Journal of Business Ethics 70 (3):247 - 264 (2007)
|Abstract||The primary purpose of this study was to examine the effects of perceptions of product harm and consumer vulnerability on ethical evaluations of target marketing strategies. We first established whether subjects are able to accurately judge the harmfulness of a product through labeling alone, and whether they could differentiate consumers who were more or less vulnerable. The results suggest that without the presence of a prime, subjects who depended on implicit memory or guess were able to detect differences in “sin” and “non-sin” products and consumer vulnerability, but were far less likely to be able to distinguish among high and low levels of product harm and consumer vulnerability. The inability to accurately identify high and low levels of product harm and consumer vulnerability impacted their perceptions of the ethicality of target marketing strategies, such that only four out of 18 target marketing strategies were judged as unethical. Thus, our findings contradict previous research that found subjects judged many more of the integrated strategies as unethical [Smith and Cooper-Martin, J Market 61(1997) 1]. Our results suggest that assessing ethical evaluations of strategies varying in product harm, and consumer vulnerability may only be relevant if consumers can accurately identify product harm.|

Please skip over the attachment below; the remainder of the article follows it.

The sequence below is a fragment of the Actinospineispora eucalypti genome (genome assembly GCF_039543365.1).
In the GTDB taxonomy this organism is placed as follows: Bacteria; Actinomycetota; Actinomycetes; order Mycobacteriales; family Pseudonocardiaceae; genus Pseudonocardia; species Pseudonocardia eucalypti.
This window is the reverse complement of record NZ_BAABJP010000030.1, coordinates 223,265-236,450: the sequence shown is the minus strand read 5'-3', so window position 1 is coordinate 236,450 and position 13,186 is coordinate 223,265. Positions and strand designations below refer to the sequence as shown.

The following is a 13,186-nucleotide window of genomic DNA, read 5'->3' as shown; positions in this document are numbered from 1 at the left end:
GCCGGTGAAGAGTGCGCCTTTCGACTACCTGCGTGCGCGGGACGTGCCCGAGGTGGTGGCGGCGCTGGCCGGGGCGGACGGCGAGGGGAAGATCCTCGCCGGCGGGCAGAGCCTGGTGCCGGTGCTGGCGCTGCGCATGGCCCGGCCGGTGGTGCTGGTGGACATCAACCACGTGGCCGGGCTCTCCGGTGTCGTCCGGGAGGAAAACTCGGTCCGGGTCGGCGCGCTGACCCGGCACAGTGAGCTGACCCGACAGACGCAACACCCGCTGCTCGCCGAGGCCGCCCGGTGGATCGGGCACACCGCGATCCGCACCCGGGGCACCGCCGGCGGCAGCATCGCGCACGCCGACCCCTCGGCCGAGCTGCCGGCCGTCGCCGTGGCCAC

|Keywords||No keywords specified (fix it)|
|Through your library||Configure|
Similar books and articles
Omprakash K. Gupta, Sudhir Tandon, Sukumar Debnath & Anna S. Rominger (2006). Package Downsizing: Is It Ethical? AI and Society 21 (3):239-250.
Abhijit M. Patwardhan, Megan E. Keith & Scott J. Vitell (2012). Religiosity, Attitude Toward Business, and Ethical Beliefs: Hispanic Consumers in the United States. Journal of Business Ethics 110 (1):61-70.
Scott J. Vitell, James R. Lumpkin & Mohammed Y. A. Rawwas (1991). Consumer Ethics: An Investigation of the Ethical Beliefs of Elderly Consumers. Journal of Business Ethics 10 (5):365 - 375.
Scott J. Vitell & James Muncy (1992). Consumer Ethics: An Empirical Investigation of Factors Influencing Ethical Judgments of the Final Consumer. Journal of Business Ethics 11 (8):585 - 597.
Pat Auger, Timothy Devinney & Jordan Louviere (unknown). Measuring the Importance of Ethical Consumerism: A Multi-Country Empirical Investigation. :207-221.
Rhea Ingram, Steven J. Skinner & Valerie A. Taylor (2005). Consumers' Evaluation of Unethical Marketing Behaviors: The Role of Customer Commitment. Journal of Business Ethics 62 (3):237 - 252.
Sam Fullerton, Kathleen B. Kerch & H. Robert Dodge (1996). Consumer Ethics: An Assessment of Individual Behavior in the Market Place. Journal of Business Ethics 15 (7):805 - 814.
Pat Auger, Timothy Devinney & Jordan Louviere (2007). Measuring the Importance of Ethical Consumerism. International Corporate Responsibility Series 3:207-221.
Eleonora Curlo (1999). Marketing Strategy, Product Safety, and Ethical Factors in Consumer Choice. Journal of Business Ethics 21 (1):37 - 48.
Willem Bakker & Michael C. Loui (1997). Can Designing and Selling Low-Quality Products Be Ethical? Science and Engineering Ethics 3 (2).
Added to index2009-01-28
Total downloads15 ( #78,551 of 548,983 )
Recent downloads (6 months)1 ( #63,327 of 548,983 )
How can I increase my downloads?